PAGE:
For robustness on smaller texts you want to have a large enough vocabulary for each langauge, and what constitutes 'enough' can vary with the language, for example with how much affixing and synthesis happens in that language.

Note that you may still want to use probabilities and/or have a lower limit on the amount of indicators required, because things like adopted words and jargon and such may throw off the guess to a historically related or an auxiliary language.

character n-gram

A mechanically simple-enough approach is a statistical n-gram setup.

There are a number of varying implementations of the n-gram idea, based on the observation that alphabet/character usage and language's morphology make for character sequences that point to particular languages.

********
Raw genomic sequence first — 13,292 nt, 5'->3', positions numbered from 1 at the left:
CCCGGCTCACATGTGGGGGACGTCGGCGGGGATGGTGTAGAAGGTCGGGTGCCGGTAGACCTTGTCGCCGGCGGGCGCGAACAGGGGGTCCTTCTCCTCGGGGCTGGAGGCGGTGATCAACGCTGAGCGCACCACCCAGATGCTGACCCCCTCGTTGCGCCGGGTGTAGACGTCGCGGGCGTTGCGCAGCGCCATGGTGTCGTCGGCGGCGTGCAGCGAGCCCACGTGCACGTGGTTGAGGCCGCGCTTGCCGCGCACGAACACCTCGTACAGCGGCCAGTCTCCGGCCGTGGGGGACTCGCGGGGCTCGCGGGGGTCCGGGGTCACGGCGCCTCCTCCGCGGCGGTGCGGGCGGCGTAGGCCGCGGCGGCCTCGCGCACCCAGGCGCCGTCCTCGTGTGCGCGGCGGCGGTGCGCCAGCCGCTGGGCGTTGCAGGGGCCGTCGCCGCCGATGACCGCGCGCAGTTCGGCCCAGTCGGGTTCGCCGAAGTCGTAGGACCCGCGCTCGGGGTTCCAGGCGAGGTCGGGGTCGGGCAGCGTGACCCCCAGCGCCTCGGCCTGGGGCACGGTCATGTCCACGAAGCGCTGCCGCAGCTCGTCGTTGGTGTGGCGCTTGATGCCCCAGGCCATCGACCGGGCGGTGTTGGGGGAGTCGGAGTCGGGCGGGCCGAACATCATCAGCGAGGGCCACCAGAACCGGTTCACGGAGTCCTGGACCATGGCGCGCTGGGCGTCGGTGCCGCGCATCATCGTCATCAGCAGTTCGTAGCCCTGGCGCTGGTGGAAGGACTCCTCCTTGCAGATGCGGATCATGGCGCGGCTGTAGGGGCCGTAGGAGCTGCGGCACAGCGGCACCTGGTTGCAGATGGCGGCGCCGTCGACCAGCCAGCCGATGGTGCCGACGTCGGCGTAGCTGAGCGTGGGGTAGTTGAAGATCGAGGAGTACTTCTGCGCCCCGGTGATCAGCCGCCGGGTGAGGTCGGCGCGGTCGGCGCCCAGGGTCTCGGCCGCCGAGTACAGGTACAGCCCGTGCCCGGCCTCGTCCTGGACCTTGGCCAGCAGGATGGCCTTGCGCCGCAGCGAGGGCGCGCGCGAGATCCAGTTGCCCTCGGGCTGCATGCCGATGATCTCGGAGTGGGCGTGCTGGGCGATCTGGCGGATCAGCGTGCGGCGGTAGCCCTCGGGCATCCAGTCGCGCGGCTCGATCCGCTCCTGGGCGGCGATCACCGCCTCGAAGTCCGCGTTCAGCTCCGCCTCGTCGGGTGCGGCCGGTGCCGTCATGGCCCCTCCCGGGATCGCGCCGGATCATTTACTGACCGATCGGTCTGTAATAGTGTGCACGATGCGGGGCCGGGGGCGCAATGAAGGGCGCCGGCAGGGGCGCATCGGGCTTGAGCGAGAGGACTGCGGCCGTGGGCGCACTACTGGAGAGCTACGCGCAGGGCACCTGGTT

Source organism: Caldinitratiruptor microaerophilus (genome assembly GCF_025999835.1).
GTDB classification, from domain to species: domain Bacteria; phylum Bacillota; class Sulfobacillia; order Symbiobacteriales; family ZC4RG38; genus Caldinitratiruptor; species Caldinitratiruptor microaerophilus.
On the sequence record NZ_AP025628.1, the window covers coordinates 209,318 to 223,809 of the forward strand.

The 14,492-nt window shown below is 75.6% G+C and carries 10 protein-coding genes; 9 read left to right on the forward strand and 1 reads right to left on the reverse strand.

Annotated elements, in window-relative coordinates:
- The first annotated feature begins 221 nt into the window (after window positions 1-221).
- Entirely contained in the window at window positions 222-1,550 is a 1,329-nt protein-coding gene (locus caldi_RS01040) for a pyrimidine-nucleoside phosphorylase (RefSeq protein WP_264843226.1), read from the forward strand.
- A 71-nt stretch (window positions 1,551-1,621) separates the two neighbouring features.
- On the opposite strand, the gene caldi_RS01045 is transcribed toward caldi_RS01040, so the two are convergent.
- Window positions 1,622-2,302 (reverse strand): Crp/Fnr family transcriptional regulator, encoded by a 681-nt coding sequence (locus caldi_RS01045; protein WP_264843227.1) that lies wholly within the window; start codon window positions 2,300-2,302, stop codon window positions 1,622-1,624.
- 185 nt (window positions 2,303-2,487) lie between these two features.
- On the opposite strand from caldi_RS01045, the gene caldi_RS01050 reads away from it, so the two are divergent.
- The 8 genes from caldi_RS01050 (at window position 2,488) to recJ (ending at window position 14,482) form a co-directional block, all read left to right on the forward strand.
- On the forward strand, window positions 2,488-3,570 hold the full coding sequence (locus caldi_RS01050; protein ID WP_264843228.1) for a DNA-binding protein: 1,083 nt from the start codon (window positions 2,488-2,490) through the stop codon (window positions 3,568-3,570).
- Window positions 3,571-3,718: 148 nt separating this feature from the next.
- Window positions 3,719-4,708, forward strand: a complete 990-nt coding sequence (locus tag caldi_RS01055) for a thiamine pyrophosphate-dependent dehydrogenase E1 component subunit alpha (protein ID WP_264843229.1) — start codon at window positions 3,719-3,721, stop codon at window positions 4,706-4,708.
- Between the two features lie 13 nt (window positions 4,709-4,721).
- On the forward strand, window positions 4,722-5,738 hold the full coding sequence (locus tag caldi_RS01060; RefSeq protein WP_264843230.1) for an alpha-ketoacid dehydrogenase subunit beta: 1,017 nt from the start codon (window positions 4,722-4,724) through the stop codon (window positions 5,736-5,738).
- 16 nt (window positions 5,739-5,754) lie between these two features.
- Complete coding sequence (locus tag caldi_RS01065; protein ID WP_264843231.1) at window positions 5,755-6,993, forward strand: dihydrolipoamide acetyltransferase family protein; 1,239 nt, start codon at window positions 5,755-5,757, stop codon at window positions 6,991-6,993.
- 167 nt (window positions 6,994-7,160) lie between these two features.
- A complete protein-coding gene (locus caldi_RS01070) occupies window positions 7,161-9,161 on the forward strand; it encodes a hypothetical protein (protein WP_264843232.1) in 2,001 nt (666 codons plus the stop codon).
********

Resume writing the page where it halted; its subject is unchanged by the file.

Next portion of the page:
It is also limited. Consider that related languages share a common origin, and are likely to share both roots and some morphology, particularly languages with a latin or roman background, and differences in spelling and morphology may not stand out very much from the things shared.

Even so, n-gram methods can work well enough based when trained on just a few example documents per language and when asked to classify n-grams from half a dozen words or more.

See also

  • Beesley (1988) Language Identifier: A Computer Program for Automatic Natural-Language Identification of On-line Text [14]
  • WB Cavnar, JM Trenkle (1994) N-Gram-Based Text Categorization [15]
  • A Poutsma (2001) Applying Monte Carlo Techniques to Language Identification [16]

  • P Sibun, JC Reynar (1996) Language Identification: Examining the Issues [17]
  • G Grefenstette (1995) Comparing Two Language Identification Schemes [18]